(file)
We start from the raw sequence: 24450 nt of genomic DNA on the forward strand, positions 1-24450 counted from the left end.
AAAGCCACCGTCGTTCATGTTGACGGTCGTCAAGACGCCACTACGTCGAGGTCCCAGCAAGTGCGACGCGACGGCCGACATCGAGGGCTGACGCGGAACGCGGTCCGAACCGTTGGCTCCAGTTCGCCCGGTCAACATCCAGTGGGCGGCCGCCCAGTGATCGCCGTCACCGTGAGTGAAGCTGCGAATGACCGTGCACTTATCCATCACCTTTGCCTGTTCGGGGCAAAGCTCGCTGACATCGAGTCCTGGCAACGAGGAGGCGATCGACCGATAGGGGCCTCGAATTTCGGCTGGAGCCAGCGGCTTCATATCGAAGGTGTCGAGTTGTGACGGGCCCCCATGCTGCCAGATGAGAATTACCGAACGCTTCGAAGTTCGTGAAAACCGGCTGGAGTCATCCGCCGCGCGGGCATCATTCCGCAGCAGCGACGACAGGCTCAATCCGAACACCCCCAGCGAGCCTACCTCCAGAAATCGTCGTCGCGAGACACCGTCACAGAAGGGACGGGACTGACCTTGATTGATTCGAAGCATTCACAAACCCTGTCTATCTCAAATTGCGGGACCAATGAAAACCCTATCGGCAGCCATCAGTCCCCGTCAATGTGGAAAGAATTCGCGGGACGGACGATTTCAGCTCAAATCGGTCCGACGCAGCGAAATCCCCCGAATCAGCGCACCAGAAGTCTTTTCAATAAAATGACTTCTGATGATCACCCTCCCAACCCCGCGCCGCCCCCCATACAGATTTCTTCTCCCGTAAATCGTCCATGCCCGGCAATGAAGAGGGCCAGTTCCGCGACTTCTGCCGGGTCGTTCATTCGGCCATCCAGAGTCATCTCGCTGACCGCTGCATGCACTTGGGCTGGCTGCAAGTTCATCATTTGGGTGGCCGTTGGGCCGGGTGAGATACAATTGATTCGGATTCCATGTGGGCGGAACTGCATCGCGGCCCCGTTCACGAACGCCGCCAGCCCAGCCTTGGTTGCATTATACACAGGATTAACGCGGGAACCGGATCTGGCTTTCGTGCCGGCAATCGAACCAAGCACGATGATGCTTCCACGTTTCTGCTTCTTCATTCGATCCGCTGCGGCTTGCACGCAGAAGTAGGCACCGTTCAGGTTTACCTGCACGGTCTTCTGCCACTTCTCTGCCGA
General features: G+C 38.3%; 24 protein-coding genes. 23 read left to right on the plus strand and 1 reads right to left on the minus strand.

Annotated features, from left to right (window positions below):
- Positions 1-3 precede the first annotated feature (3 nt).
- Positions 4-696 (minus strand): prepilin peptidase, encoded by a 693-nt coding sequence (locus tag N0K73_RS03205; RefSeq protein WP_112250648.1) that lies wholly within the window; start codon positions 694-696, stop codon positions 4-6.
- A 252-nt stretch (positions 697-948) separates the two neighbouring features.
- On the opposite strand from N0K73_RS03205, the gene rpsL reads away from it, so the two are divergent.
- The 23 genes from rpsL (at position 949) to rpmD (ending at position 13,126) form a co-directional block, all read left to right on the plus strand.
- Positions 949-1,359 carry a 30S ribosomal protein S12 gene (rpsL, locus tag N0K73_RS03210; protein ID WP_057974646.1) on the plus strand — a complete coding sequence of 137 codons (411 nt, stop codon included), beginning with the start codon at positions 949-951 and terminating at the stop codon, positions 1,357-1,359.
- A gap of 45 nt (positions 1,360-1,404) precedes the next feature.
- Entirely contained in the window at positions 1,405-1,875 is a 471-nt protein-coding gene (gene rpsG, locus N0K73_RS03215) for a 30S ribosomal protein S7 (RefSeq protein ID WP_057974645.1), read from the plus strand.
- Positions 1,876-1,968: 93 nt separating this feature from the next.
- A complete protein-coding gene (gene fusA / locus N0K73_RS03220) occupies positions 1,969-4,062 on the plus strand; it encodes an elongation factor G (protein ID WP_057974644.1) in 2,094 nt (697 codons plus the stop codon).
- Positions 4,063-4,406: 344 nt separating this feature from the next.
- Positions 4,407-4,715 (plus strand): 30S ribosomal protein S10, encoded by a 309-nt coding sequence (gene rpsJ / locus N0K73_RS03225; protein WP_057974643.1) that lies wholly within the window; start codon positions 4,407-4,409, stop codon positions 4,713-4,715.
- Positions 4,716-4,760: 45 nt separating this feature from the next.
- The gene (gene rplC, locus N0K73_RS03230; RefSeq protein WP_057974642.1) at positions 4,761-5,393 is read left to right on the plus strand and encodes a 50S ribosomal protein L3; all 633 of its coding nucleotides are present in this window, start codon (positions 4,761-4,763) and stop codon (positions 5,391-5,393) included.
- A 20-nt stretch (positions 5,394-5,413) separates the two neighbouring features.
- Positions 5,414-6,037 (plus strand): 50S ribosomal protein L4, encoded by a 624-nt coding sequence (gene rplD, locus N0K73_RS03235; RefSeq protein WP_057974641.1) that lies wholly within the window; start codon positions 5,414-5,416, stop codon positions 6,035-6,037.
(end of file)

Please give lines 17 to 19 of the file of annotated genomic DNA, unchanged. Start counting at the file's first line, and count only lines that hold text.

- Positions 4,716-4,760: 45 nt separating this feature from the next.
- The gene (gene rplC, locus N0K73_RS03230; RefSeq protein WP_057974642.1) at positions 4,761-5,393 is read left to right on the plus strand and encodes a 50S ribosomal protein L3; all 633 of its coding nucleotides are present in this window, start codon (positions 4,761-4,763) and stop codon (positions 5,391-5,393) included.
- A 20-nt stretch (positions 5,394-5,413) separates the two neighbouring features.